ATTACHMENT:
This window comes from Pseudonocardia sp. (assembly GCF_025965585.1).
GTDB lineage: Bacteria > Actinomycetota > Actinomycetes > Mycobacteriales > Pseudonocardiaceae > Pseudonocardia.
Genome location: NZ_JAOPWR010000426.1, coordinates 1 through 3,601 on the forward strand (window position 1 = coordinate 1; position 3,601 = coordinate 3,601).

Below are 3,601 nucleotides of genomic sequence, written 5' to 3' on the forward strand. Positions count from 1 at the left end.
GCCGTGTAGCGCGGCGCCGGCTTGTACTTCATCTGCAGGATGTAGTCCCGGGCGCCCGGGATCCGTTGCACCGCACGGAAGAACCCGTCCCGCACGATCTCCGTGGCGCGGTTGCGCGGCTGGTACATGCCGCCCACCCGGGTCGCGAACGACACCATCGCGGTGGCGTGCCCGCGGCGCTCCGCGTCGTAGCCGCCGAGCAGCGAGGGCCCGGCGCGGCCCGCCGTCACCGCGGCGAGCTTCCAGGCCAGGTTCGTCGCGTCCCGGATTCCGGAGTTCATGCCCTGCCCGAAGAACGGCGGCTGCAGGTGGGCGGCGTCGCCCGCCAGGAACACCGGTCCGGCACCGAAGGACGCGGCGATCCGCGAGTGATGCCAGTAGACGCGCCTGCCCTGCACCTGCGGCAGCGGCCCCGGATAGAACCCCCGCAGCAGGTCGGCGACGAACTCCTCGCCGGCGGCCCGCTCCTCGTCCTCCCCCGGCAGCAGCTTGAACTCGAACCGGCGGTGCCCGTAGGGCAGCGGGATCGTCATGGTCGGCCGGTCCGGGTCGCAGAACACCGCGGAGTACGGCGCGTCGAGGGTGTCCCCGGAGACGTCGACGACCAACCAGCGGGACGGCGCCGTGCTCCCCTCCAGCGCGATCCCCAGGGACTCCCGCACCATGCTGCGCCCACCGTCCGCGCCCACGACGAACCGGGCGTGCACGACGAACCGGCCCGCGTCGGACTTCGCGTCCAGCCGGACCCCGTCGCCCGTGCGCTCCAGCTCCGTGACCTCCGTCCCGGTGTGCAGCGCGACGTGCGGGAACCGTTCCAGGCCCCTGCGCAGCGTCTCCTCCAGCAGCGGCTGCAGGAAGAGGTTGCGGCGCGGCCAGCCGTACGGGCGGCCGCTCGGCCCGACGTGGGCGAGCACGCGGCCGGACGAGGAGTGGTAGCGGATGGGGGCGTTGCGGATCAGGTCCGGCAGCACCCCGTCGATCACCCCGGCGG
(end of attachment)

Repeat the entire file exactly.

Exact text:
This window comes from Pseudonocardia sp. (assembly GCF_025965585.1).
GTDB lineage: Bacteria > Actinomycetota > Actinomycetes > Mycobacteriales > Pseudonocardiaceae > Pseudonocardia.
Genome location: NZ_JAOPWR010000426.1, coordinates 1 through 3,601 on the forward strand (window position 1 = coordinate 1; position 3,601 = coordinate 3,601).

Below are 3,601 nucleotides of genomic sequence, written 5' to 3' on the forward strand. Positions count from 1 at the left end.
GCCGTGTAGCGCGGCGCCGGCTTGTACTTCATCTGCAGGATGTAGTCCCGGGCGCCCGGGATCCGTTGCACCGCACGGAAGAACCCGTCCCGCACGATCTCCGTGGCGCGGTTGCGCGGCTGGTACATGCCGCCCACCCGGGTCGCGAACGACACCATCGCGGTGGCGTGCCCGCGGCGCTCCGCGTCGTAGCCGCCGAGCAGCGAGGGCCCGGCGCGGCCCGCCGTCACCGCGGCGAGCTTCCAGGCCAGGTTCGTCGCGTCCCGGATTCCGGAGTTCATGCCCTGCCCGAAGAACGGCGGCTGCAGGTGGGCGGCGTCGCCCGCCAGGAACACCGGTCCGGCACCGAAGGACGCGGCGATCCGCGAGTGATGCCAGTAGACGCGCCTGCCCTGCACCTGCGGCAGCGGCCCCGGATAGAACCCCCGCAGCAGGTCGGCGACGAACTCCTCGCCGGCGGCCCGCTCCTCGTCCTCCCCCGGCAGCAGCTTGAACTCGAACCGGCGGTGCCCGTAGGGCAGCGGGATCGTCATGGTCGGCCGGTCCGGGTCGCAGAACACCGCGGAGTACGGCGCGTCGAGGGTGTCCCCGGAGACGTCGACGACCAACCAGCGGGACGGCGCCGTGCTCCCCTCCAGCGCGATCCCCAGGGACTCCCGCACCATGCTGCGCCCACCGTCCGCGCCCACGACGAACCGGGCGTGCACGACGAACCGGCCCGCGTCGGACTTCGCGTCCAGCCGGACCCCGTCGCCCGTGCGCTCCAGCTCCGTGACCTCCGTCCCGGTGTGCAGCGCGACGTGCGGGAACCGTTCCAGGCCCCTGCGCAGCGTCTCCTCCAGCAGCGGCTGCAGGAAGAGGTTGCGGCGCGGCCAGCCGTACGGGCGGCCGCTCGGCCCGACGTGGGCGAGCACGCGGCCGGACGAGGAGTGGTAGCGGATGGGGGCGTTGCGGATCAGGTCCGGCAGCACCCCGTCGATCACCCCGGCGG